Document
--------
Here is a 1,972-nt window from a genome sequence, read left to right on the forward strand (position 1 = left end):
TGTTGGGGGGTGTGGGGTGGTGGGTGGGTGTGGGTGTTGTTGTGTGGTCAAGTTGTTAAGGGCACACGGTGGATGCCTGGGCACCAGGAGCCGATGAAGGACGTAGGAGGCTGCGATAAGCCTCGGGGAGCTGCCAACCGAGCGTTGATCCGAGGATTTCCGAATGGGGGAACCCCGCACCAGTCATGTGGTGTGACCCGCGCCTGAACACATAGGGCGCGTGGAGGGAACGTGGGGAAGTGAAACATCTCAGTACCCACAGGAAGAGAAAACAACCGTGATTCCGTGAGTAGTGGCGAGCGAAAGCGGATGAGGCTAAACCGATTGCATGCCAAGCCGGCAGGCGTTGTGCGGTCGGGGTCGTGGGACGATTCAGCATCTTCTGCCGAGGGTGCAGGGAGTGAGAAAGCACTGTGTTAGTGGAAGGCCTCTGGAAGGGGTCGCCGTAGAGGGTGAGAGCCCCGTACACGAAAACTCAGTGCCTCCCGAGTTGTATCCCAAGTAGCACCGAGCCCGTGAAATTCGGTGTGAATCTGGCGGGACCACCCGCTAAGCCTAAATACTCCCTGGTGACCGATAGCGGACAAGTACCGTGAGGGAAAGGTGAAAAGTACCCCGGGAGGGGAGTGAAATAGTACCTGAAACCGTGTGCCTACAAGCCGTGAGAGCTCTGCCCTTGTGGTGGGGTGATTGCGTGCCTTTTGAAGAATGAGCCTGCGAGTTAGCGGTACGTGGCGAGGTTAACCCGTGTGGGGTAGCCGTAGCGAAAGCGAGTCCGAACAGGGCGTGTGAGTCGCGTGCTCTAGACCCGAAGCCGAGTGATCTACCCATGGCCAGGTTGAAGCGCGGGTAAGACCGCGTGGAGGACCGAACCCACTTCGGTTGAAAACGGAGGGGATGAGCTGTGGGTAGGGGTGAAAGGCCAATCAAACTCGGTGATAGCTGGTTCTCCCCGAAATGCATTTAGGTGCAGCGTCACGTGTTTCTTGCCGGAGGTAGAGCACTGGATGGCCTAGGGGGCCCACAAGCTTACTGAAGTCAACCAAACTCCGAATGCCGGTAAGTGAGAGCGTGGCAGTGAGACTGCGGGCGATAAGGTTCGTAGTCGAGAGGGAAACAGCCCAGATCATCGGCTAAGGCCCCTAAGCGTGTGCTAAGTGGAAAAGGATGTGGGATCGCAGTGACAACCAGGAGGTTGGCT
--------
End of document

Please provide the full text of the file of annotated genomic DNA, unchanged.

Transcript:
Here is a 1,972-nt window from a genome sequence, read left to right on the forward strand (position 1 = left end):
TGTTGGGGGGTGTGGGGTGGTGGGTGGGTGTGGGTGTTGTTGTGTGGTCAAGTTGTTAAGGGCACACGGTGGATGCCTGGGCACCAGGAGCCGATGAAGGACGTAGGAGGCTGCGATAAGCCTCGGGGAGCTGCCAACCGAGCGTTGATCCGAGGATTTCCGAATGGGGGAACCCCGCACCAGTCATGTGGTGTGACCCGCGCCTGAACACATAGGGCGCGTGGAGGGAACGTGGGGAAGTGAAACATCTCAGTACCCACAGGAAGAGAAAACAACCGTGATTCCGTGAGTAGTGGCGAGCGAAAGCGGATGAGGCTAAACCGATTGCATGCCAAGCCGGCAGGCGTTGTGCGGTCGGGGTCGTGGGACGATTCAGCATCTTCTGCCGAGGGTGCAGGGAGTGAGAAAGCACTGTGTTAGTGGAAGGCCTCTGGAAGGGGTCGCCGTAGAGGGTGAGAGCCCCGTACACGAAAACTCAGTGCCTCCCGAGTTGTATCCCAAGTAGCACCGAGCCCGTGAAATTCGGTGTGAATCTGGCGGGACCACCCGCTAAGCCTAAATACTCCCTGGTGACCGATAGCGGACAAGTACCGTGAGGGAAAGGTGAAAAGTACCCCGGGAGGGGAGTGAAATAGTACCTGAAACCGTGTGCCTACAAGCCGTGAGAGCTCTGCCCTTGTGGTGGGGTGATTGCGTGCCTTTTGAAGAATGAGCCTGCGAGTTAGCGGTACGTGGCGAGGTTAACCCGTGTGGGGTAGCCGTAGCGAAAGCGAGTCCGAACAGGGCGTGTGAGTCGCGTGCTCTAGACCCGAAGCCGAGTGATCTACCCATGGCCAGGTTGAAGCGCGGGTAAGACCGCGTGGAGGACCGAACCCACTTCGGTTGAAAACGGAGGGGATGAGCTGTGGGTAGGGGTGAAAGGCCAATCAAACTCGGTGATAGCTGGTTCTCCCCGAAATGCATTTAGGTGCAGCGTCACGTGTTTCTTGCCGGAGGTAGAGCACTGGATGGCCTAGGGGGCCCACAAGCTTACTGAAGTCAACCAAACTCCGAATGCCGGTAAGTGAGAGCGTGGCAGTGAGACTGCGGGCGATAAGGTTCGTAGTCGAGAGGGAAACAGCCCAGATCATCGGCTAAGGCCCCTAAGCGTGTGCTAAGTGGAAAAGGATGTGGGATCGCAGTGACAACCAGGAGGTTGGCT